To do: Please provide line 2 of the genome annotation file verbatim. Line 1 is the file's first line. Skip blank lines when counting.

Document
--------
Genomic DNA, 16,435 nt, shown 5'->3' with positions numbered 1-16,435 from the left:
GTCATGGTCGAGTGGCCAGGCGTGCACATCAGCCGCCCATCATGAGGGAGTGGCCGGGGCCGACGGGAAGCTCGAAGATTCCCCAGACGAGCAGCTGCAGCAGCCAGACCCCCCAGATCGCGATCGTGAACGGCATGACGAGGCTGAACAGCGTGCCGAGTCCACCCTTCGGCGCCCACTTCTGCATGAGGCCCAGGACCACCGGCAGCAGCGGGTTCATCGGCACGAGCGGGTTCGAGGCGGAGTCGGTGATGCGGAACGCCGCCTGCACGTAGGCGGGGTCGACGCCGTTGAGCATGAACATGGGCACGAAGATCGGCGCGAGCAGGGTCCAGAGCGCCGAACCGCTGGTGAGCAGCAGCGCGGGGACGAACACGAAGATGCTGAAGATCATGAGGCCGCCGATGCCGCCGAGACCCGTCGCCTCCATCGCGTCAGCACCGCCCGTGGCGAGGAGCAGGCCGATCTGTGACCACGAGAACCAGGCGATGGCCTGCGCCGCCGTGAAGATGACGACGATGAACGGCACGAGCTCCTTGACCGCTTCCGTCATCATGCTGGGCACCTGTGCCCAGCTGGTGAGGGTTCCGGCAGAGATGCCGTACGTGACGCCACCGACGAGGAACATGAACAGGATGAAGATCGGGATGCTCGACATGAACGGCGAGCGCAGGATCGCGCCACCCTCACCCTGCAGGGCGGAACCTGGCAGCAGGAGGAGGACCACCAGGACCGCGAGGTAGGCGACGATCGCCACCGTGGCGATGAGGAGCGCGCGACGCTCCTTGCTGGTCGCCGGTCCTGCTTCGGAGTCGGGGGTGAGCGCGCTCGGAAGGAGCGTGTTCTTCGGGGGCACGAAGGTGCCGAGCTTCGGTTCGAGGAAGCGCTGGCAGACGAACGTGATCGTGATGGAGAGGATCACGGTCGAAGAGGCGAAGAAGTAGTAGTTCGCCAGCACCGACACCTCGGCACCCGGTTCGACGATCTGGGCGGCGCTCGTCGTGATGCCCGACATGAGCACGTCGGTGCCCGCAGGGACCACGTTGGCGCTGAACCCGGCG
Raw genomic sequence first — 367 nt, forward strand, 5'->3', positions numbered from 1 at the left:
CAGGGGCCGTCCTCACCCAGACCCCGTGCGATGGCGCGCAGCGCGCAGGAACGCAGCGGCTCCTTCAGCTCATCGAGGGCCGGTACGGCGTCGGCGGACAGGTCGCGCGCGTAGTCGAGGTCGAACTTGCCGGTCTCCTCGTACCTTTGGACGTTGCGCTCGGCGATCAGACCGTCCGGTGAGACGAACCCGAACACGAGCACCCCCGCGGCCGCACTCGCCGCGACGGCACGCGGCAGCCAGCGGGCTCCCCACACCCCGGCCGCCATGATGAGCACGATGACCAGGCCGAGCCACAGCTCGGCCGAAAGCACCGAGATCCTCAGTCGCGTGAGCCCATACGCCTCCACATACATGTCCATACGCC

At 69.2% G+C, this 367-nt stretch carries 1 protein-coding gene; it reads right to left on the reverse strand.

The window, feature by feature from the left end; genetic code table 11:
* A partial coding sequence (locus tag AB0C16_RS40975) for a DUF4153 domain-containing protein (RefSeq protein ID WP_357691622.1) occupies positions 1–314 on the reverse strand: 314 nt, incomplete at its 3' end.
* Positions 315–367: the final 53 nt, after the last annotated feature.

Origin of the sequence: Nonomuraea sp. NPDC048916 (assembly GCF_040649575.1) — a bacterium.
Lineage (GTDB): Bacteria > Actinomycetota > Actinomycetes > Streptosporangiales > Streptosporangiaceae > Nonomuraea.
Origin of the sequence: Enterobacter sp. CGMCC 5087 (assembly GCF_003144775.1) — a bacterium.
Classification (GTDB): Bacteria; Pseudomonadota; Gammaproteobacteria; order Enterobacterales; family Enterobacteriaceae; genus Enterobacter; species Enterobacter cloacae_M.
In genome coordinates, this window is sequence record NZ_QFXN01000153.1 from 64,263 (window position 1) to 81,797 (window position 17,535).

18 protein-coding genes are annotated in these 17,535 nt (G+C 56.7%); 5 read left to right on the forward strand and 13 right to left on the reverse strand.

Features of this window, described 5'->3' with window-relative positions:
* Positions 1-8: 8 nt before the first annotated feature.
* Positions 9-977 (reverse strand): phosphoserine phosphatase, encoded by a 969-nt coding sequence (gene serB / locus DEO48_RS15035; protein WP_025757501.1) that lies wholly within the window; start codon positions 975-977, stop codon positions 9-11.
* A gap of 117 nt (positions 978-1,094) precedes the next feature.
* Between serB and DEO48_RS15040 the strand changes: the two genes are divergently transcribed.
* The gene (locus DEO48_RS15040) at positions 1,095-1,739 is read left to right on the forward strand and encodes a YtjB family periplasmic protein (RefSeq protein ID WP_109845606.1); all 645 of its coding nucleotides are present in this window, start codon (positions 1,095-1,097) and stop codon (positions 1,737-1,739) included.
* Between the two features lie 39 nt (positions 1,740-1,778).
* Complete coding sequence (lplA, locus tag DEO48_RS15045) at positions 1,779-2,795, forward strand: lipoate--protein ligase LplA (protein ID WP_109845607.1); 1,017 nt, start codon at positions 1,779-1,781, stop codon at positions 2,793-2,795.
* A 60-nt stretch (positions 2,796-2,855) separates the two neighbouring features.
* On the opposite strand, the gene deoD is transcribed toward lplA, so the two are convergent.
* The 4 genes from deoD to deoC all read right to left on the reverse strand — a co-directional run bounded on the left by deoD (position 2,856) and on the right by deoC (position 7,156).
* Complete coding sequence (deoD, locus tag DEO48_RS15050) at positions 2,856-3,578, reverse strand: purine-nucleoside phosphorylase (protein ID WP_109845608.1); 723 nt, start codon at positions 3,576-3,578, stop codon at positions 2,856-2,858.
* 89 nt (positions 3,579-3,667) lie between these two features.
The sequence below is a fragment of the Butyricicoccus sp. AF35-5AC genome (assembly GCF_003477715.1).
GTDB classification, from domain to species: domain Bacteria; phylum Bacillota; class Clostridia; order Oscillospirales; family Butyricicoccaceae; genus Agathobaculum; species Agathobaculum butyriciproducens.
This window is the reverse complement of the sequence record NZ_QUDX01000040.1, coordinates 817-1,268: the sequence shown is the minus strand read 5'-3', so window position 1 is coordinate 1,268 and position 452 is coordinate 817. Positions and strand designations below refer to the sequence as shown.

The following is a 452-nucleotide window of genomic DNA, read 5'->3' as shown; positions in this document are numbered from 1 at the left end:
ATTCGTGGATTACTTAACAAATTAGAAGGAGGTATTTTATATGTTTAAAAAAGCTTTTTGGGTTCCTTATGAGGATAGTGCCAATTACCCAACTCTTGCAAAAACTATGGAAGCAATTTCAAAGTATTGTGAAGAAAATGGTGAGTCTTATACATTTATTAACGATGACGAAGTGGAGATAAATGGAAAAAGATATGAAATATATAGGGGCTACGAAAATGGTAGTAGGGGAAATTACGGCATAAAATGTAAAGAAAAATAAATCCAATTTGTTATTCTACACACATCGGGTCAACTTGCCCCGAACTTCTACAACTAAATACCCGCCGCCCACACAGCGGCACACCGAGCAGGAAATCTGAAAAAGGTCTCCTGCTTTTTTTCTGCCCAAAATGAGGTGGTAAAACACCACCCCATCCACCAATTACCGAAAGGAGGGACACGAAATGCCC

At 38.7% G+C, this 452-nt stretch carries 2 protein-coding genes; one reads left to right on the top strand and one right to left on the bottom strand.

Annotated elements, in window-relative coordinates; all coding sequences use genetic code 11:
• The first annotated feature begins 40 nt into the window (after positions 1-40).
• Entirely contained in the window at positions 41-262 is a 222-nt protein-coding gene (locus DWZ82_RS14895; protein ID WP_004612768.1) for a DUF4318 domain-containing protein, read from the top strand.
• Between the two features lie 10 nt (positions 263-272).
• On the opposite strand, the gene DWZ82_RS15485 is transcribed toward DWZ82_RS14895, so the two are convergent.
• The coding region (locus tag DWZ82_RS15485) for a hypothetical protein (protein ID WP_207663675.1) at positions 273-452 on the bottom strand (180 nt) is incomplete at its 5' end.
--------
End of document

GTCATGGTCGAGTGGCCAGGCGTGCACATCAGCCGCCCATCATGAGGGAGTGGCCGGGGCCGACGGGAAGCTCGAAGATTCCCCAGACGAGCAGCTGCAGCAGCCAGACCCCCCAGATCGCGATCGTGAACGGCATGACGAGGCTGAACAGCGTGCCGAGTCCACCCTTCGGCGCCCACTTCTGCATGAGGCCCAGGACCACCGGCAGCAGCGGGTTCATCGGCACGAGCGGGTTCGAGGCGGAGTCGGTGATGCGGAACGCCGCCTGCACGTAGGCGGGGTCGACGCCGTTGAGCATGAACATGGGCACGAAGATCGGCGCGAGCAGGGTCCAGAGCGCCGAACCGCTGGTGAGCAGCAGCGCGGGGACGAACACGAAGATGCTGAAGATCATGAGGCCGCCGATGCCGCCGAGACCCGTCGCCTCCATCGCGTCAGCACCGCCCGTGGCGAGGAGCAGGCCGATCTGTGACCACGAGAACCAGGCGATGGCCTGCGCCGCCGTGAAGATGACGACGATGAACGGCACGAGCTCCTTGACCGCTTCCGTCATCATGCTGGGCACCTGTGCCCAGCTGGTGAGGGTTCCGGCAGAGATGCCGTACGTGACGCCACCGACGAGGAACATGAACAGGATGAAGATCGGGATGCTCGACATGAACGGCGAGCGCAGGATCGCGCCACCCTCACCCTGCAGGGCGGAACCTGGCAGCAGGAGGAGGACCACCAGGACCGCGAGGTAGGCGACGATCGCCACCGTGGCGATGAGGAGCGCGCGACGCTCCTTGCTGGTCGCCGGTCCTGCTTCGGAGTCGGGGGTGAGCGCGCTCGGAAGGAGCGTGTTCTTCGGGGGCACGAAGGTGCCGAGCTTCGGTTCGAGGAAGCGCTGGCAGACGAACGTGATCGTGATGGAGAGGATCACGGTCGAAGAGGCGAAGAAGTAGTAGTTCGCCAGCACCGACACCTCGGCACCCGGTTCGACGATCTGGGCGGCGCTCGTCGTGATGCCCGACATGAGCACGTCGGTGCCCGCAGGGACCACGTTGGCGCTGAACCCGGCG